Fun hobbies can include grocery shopping

I just got back from a trip to my local grocery store where I saved 74% off my total bill. This is a new personal high for me and one that I thoroughly savored. Some people might be quick to dismiss such financial acrobatics but I really had a good time. My six-year-old was with me and she helped with the coupons and did all the bagging which made it fun for both of us. After 17 years of following the “Your Money or Your Life” program, I’ve observed that the activities I really enjoy doing often save me money too. I like cutting my family’s hair, gardening, refinishing furniture, cooking — and yes, even grocery shopping. I have added an element of fun to each of these household tasks by mentally calculating how much I’m saving. For example, I like to eat well but often think of how much money I’ve saved by preparing a meal at home instead of taking my family of four out to eat. This is why I can truthfully tell journalists that I never feel a sense of deprivation by choosing this lifestyle. Instead, I feel smart, self-reliant and free.


2 thoughts on “Fun hobbies can include grocery shopping

  1. Wow – funny you should say that!

    Last weekend, instead of my “usual” walking up and down the aisles at the supermarket and basically buying “whatever”, I brought along a calculator and started with the sum of money I wanted to spend on groceries and substracted from the total each time I put an item in my cart. Talk about a heightened awareness! I felt so empowered and capable and really enjoyed the challenge of getting enough food for my family while staying within my pre-set boundary. It really helped me evaluate the “enoughness” of each choice and I found myself getting really creative and smart about my purchases.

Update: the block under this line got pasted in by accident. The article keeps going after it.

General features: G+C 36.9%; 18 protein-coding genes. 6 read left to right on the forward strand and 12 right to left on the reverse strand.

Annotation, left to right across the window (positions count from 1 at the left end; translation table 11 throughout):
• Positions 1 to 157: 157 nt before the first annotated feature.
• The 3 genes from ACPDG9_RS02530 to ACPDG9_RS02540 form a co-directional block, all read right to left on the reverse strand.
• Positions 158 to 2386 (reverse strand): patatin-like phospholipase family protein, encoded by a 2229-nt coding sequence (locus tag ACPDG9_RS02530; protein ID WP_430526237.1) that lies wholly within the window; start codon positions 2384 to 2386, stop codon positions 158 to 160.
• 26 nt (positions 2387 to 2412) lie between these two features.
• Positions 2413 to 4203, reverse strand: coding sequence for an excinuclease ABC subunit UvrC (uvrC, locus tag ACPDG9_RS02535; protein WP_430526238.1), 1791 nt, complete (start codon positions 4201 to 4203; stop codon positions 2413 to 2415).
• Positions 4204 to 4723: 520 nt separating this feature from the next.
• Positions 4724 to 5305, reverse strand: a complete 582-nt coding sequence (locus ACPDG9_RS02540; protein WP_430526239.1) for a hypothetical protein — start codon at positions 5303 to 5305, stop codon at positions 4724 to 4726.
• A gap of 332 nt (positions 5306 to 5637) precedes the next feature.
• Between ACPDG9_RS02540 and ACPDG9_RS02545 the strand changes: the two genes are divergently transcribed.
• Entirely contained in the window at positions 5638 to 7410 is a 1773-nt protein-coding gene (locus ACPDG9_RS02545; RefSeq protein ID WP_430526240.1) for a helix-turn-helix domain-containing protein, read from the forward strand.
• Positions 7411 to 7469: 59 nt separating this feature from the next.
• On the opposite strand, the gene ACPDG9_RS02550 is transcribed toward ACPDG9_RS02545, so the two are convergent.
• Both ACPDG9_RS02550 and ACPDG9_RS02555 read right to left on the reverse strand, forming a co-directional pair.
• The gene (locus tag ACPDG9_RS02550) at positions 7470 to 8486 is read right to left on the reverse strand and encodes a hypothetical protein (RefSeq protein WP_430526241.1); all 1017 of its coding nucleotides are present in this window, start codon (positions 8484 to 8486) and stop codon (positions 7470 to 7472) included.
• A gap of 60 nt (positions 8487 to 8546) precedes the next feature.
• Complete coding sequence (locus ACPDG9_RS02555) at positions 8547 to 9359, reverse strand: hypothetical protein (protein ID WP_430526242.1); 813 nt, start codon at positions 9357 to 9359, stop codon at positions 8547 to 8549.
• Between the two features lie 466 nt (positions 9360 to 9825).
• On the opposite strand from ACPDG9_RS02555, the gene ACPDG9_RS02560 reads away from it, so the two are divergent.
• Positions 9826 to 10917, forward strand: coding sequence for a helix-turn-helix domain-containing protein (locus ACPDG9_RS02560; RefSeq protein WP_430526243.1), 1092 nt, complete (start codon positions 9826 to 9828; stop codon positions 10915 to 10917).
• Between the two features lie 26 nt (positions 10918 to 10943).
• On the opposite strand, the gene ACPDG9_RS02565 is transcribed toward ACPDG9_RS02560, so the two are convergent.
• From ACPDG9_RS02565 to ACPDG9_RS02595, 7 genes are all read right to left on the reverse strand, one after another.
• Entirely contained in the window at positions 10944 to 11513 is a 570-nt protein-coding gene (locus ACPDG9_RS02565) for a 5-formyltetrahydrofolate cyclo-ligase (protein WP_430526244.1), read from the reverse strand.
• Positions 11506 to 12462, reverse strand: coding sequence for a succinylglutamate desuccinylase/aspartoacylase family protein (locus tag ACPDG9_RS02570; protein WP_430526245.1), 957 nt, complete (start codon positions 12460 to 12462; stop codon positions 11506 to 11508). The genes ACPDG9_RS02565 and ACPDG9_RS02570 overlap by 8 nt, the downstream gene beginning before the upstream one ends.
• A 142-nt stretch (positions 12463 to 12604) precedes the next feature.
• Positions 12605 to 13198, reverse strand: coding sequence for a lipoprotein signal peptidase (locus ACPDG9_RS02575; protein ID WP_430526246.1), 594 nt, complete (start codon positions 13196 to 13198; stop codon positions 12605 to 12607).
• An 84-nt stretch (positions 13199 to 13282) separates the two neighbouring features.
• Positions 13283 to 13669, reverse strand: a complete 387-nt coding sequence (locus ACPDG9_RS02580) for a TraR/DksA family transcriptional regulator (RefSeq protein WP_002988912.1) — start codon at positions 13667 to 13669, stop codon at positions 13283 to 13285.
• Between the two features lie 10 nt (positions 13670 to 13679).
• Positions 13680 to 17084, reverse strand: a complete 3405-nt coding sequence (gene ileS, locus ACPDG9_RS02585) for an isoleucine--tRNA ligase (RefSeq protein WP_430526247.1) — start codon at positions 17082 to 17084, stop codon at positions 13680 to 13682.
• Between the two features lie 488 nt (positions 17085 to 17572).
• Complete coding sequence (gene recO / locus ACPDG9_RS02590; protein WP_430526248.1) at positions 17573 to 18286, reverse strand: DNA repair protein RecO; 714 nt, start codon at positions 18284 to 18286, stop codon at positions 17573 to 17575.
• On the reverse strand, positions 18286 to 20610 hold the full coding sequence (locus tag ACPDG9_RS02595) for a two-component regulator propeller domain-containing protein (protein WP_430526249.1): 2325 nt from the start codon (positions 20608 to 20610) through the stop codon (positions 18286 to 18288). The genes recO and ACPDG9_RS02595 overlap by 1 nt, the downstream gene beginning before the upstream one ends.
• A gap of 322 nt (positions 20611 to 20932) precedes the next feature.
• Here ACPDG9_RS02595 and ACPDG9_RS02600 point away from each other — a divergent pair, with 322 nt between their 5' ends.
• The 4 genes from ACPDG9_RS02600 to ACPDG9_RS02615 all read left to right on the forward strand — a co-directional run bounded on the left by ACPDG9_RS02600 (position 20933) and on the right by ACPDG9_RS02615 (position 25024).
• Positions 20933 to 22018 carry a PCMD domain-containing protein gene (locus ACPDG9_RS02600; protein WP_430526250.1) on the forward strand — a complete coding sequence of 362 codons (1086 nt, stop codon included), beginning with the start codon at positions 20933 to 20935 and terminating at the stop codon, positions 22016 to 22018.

I didn’t reach the point where it was fun, but it was definately a moment of focus and awareness.

    Thanks for your post!

  2. I do this game a bit in grocery stores where sales are offered to those who have store cards. I know my prices well by now and when I recognize a bargain I’ll get the item. Often I only buy what’s on sale. At the register, if you swipe your store card, they give you the discounts and a total at the end not only of what you spent, but of what you saved!
    The caution is that some “sale” items are the regular price at other stores. That’s why Monique’s emphasis on developing a “price book” is an important part of the game.
    My other saving game (here’s an admission!) is that when I get a recognizable brand for a pittance at the thrift store I’ll go online to see what it costs new. Whew! I got near new cowboy boots for $3.00 that were $200 new. Another time I was buying a jacket that the woman behind me recognized as a signature of a fashion designer. “I paid $500 for one of those” she said. I paid $4. That’s one of the many pleasures of smart shopping.

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